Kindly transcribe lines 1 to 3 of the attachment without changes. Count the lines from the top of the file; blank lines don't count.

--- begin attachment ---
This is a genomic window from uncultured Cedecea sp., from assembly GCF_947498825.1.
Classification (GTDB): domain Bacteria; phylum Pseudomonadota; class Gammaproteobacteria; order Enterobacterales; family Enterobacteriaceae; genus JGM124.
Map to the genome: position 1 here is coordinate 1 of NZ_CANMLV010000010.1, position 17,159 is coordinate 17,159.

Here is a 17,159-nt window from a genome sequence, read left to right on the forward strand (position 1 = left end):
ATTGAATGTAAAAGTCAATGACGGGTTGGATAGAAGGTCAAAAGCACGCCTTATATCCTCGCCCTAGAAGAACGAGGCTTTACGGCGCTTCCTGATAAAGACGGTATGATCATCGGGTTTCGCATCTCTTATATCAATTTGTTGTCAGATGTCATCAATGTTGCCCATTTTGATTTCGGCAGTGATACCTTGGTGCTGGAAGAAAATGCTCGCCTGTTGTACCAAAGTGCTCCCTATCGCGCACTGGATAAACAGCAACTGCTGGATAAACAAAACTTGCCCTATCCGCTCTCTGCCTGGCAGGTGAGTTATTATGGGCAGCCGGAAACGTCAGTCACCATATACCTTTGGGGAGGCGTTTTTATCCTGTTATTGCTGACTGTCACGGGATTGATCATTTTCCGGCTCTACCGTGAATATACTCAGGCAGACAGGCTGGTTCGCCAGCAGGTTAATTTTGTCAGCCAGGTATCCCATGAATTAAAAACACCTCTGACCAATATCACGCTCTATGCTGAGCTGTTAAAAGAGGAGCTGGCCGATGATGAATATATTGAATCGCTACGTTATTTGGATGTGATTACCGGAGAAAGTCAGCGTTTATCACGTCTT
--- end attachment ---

This is a genomic window from uncultured Cedecea sp., from assembly GCF_947498825.1.
Classification (GTDB): domain Bacteria; phylum Pseudomonadota; class Gammaproteobacteria; order Enterobacterales; family Enterobacteriaceae; genus JGM124.
Map to the genome: position 1 here is coordinate 1 of NZ_CANMLV010000010.1, position 17,159 is coordinate 17,159.